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What can business leaders learn from a cyber security breach?

31 July 2017

Learning from a cyber security data breach

As attacks against IT infrastructure are, in the main, all about money they are becoming more frequent and much more advanced. It’s, at best, embarrassing to have a cyber security breach, but at worse it can destroy a business.

As with disaster recovery and business continuity, a significant percentage of business leaders do not, unfortunately, take cyber security seriously enough until they have their fingers burnt.

It can be difficult to believe that your business is at risk, as many think attacks are mainly focused on banks and large firms, but any business data which can be exploited by hackers for financial gain will be a target – no matter the size of the business, or the sector it operates in.

Even relatively simple attacks like ransomware or data theft for blackmail can cause havoc within an organisation that isn’t prepared. The Internet is, of course, global and a focused individual sat in a bedroom somewhere will be delighted to receive £2,000 for perhaps 20 hours work.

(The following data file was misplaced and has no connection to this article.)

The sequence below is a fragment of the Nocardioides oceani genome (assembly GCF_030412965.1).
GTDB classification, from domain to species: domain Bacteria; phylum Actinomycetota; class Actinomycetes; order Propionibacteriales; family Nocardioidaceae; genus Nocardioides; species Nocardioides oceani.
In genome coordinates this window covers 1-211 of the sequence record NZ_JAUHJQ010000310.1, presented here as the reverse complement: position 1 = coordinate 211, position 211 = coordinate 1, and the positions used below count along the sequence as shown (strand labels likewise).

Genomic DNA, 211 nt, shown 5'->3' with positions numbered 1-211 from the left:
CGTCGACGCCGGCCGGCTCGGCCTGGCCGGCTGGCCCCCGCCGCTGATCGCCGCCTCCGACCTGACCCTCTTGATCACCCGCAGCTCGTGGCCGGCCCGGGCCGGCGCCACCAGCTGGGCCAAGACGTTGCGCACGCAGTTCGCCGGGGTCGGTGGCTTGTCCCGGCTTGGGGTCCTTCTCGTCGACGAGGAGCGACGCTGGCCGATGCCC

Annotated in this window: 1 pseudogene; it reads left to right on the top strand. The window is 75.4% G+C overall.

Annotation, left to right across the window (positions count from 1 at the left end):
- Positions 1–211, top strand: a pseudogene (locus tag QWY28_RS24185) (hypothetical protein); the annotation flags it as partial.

Learning from a breach

A good way to demonstrate the potential damage a cyber security breach could cause is to have an independent black hat and white hat attack or audit carried out by a third party. It really highlights the danger when the CEO is presented with print outs of his emails, pictures of his family, salary information and the like.

Another sensible way to engage the C-Suite is to undertake ISO 20000 certification. A significant percentage of the standard is to list all the risks associated with all parts of the business. Once this has been drawn up controls need to be assigned to mitigate those risks. The CEO, or another c-level executive, is then shown and explained all of the potential risks and controls, and then must make the decision whether to invest in the controls or to accept the risk.

All too often you will the responsibility for cyber security placed solely in the hands of the IT Director or another senior member of the IT department, but really it must be dealt with at board level – just like any other serious threat to the business. Undertaking ISO 20000 certification places IT Security straight in the lap of the board and allows them to see the risks first hand, increasing their accountability.

No company can say they have zero-risk of a cyber security breach, so it’s important to be aware of your risk profile now before the worst happens. By understanding the risks to your business, implementing the appropriate controls and having a documented procedure for protecting your business from breaches and their aftermath you can keep that risk at an acceptable level.

Robert Rutherford, CEO of QuoStar

NEXT>> The future of global cyber attacks. Are the motives changing?

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